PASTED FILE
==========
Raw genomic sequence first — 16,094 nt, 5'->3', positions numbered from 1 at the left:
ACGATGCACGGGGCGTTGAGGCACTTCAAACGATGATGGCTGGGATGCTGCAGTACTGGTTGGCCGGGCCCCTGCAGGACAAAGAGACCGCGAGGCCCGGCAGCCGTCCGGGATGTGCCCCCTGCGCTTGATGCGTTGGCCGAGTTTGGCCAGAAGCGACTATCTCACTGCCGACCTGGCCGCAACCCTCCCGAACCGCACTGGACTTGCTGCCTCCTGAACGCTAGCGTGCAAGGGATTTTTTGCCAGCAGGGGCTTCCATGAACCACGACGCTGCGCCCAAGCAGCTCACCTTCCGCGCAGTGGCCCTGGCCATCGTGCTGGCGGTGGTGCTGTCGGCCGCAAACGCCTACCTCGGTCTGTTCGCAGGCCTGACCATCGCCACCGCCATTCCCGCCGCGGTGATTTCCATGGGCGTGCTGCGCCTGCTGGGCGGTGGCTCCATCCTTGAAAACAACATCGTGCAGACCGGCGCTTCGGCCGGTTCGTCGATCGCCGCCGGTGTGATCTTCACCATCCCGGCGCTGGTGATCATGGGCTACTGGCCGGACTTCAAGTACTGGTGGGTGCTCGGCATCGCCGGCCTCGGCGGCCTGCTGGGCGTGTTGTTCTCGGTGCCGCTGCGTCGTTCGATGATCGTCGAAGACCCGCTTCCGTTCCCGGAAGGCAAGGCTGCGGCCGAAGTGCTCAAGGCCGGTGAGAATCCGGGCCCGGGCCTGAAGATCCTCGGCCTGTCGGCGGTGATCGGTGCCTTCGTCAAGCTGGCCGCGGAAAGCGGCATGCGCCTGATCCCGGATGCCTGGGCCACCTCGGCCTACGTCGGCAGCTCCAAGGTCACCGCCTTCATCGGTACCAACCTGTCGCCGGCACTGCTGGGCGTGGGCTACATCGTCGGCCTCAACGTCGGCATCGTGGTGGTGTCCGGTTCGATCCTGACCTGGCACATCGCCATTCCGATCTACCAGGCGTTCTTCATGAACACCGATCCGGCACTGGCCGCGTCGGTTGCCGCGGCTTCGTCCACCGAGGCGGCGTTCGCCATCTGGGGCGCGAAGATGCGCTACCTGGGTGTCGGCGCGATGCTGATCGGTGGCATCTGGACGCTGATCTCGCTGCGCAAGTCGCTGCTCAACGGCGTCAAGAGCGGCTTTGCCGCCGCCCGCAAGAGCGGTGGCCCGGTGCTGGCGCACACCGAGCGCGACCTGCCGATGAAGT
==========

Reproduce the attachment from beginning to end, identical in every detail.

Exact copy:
Raw genomic sequence first — 16,094 nt, 5'->3', positions numbered from 1 at the left:
ACGATGCACGGGGCGTTGAGGCACTTCAAACGATGATGGCTGGGATGCTGCAGTACTGGTTGGCCGGGCCCCTGCAGGACAAAGAGACCGCGAGGCCCGGCAGCCGTCCGGGATGTGCCCCCTGCGCTTGATGCGTTGGCCGAGTTTGGCCAGAAGCGACTATCTCACTGCCGACCTGGCCGCAACCCTCCCGAACCGCACTGGACTTGCTGCCTCCTGAACGCTAGCGTGCAAGGGATTTTTTGCCAGCAGGGGCTTCCATGAACCACGACGCTGCGCCCAAGCAGCTCACCTTCCGCGCAGTGGCCCTGGCCATCGTGCTGGCGGTGGTGCTGTCGGCCGCAAACGCCTACCTCGGTCTGTTCGCAGGCCTGACCATCGCCACCGCCATTCCCGCCGCGGTGATTTCCATGGGCGTGCTGCGCCTGCTGGGCGGTGGCTCCATCCTTGAAAACAACATCGTGCAGACCGGCGCTTCGGCCGGTTCGTCGATCGCCGCCGGTGTGATCTTCACCATCCCGGCGCTGGTGATCATGGGCTACTGGCCGGACTTCAAGTACTGGTGGGTGCTCGGCATCGCCGGCCTCGGCGGCCTGCTGGGCGTGTTGTTCTCGGTGCCGCTGCGTCGTTCGATGATCGTCGAAGACCCGCTTCCGTTCCCGGAAGGCAAGGCTGCGGCCGAAGTGCTCAAGGCCGGTGAGAATCCGGGCCCGGGCCTGAAGATCCTCGGCCTGTCGGCGGTGATCGGTGCCTTCGTCAAGCTGGCCGCGGAAAGCGGCATGCGCCTGATCCCGGATGCCTGGGCCACCTCGGCCTACGTCGGCAGCTCCAAGGTCACCGCCTTCATCGGTACCAACCTGTCGCCGGCACTGCTGGGCGTGGGCTACATCGTCGGCCTCAACGTCGGCATCGTGGTGGTGTCCGGTTCGATCCTGACCTGGCACATCGCCATTCCGATCTACCAGGCGTTCTTCATGAACACCGATCCGGCACTGGCCGCGTCGGTTGCCGCGGCTTCGTCCACCGAGGCGGCGTTCGCCATCTGGGGCGCGAAGATGCGCTACCTGGGTGTCGGCGCGATGCTGATCGGTGGCATCTGGACGCTGATCTCGCTGCGCAAGTCGCTGCTCAACGGCGTCAAGAGCGGCTTTGCCGCCGCCCGCAAGAGCGGTGGCCCGGTGCTGGCGCACACCGAGCGCGACCTGCCGATGAAGT